• Referring back to Figure 5b, it may be noted that the cup-vane 50 also includes a second set of teeth 56. In the embodiment of Figures 5a-5c, the second set of teeth 56 comprises one-hundred and twenty teeth of equal width that are sized to provide one-hundred and twenty light blocking regions (referred to as "mark" regions") and one-hundred twenty light transmissive regions (referred to as "space" regions).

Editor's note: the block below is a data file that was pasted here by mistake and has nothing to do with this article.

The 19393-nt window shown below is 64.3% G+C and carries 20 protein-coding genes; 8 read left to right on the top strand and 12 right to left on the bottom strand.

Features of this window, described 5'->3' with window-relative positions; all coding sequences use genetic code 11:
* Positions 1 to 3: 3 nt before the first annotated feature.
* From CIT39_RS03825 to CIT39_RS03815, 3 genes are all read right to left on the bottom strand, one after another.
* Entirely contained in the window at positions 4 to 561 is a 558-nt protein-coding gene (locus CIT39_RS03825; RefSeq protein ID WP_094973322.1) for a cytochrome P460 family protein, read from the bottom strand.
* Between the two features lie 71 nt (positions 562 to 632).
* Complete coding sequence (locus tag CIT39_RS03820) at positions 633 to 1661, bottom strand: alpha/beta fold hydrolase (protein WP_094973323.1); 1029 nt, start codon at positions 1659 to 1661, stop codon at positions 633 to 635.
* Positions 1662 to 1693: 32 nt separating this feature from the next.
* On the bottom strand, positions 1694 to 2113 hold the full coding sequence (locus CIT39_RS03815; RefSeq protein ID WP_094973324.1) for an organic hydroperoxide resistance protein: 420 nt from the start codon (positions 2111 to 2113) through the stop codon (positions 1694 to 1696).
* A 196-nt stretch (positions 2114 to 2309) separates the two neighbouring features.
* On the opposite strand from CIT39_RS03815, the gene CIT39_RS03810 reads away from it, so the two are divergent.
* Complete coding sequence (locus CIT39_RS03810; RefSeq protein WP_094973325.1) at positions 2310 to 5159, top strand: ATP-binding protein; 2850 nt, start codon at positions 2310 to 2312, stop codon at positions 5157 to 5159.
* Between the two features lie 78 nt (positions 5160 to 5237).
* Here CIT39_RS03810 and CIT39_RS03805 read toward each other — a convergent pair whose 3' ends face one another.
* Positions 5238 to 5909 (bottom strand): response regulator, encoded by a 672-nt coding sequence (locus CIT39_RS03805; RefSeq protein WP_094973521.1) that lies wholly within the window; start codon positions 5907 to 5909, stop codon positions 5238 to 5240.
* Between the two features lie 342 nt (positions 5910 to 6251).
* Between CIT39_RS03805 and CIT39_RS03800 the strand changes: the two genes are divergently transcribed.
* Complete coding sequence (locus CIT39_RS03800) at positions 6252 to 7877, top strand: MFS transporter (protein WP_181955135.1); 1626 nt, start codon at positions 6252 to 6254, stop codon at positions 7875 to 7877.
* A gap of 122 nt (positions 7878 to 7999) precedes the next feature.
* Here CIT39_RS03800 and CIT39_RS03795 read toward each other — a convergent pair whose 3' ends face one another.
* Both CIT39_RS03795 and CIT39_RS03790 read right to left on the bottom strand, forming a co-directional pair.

• Figures 5b and 5c illustrate how the second set of teeth 56 may be used to provide a digital encoder of a second resolution that provides signals indicative of the incremental position of the rotor. Referring to Figure 5b, two sensors 52a and 52b are used in conjunction with the cup-vane 50 to provide the second set of digital signals. In the embodiment of Figures 5a-5c, the two sensors 52a-52b comprise slotted optical sensors that are positioned substantially 0.75° degrees apart as is illustrated in Figure 5c. The optical sensors 52a-52b are further positioned to receive the one-hundred and twenty teeth that comprise the second set of teeth 56. The sensors 52a and 52b operate in a manner similar to that of sensors 51a-51c described above. By monitoring the outputs of sensors 52a and 52b in the manner described below it is possible to generate a digital pulse each time the rotor rotates through a 0.75° high resolution increment of rotation. The digital pulses that are provided from this monitoring of sensors 52a and 52b constitute an example of a second set of signals of a second resolution.